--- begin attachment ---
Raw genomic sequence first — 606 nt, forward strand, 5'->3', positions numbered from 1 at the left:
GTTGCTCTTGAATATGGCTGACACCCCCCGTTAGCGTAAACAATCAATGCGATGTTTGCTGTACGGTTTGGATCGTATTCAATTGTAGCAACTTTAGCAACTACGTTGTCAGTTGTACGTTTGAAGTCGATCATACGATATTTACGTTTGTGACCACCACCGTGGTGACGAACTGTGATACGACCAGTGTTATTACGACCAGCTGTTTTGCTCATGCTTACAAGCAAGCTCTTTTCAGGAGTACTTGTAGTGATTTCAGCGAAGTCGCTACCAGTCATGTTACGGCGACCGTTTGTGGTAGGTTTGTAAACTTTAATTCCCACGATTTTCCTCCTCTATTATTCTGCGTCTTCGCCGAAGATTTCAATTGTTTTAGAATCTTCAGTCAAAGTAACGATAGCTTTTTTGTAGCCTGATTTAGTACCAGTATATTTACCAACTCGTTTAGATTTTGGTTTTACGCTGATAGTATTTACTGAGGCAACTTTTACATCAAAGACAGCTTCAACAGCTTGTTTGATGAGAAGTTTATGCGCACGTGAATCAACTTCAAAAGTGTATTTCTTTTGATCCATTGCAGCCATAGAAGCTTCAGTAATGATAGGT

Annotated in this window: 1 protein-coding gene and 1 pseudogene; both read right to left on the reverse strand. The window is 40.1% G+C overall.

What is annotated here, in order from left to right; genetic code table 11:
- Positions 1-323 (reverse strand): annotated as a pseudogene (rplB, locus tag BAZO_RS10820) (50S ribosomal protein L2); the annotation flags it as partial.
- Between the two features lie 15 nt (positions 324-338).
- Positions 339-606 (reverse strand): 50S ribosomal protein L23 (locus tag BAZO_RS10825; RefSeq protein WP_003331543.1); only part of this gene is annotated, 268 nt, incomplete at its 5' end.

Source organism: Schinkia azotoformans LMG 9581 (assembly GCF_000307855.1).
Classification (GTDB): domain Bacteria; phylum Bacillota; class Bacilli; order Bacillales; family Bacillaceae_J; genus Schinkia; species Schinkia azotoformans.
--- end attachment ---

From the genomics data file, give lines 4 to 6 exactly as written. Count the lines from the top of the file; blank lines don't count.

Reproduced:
What is annotated here, in order from left to right; genetic code table 11:
- Positions 1-323 (reverse strand): annotated as a pseudogene (rplB, locus tag BAZO_RS10820) (50S ribosomal protein L2); the annotation flags it as partial.
- Between the two features lie 15 nt (positions 324-338).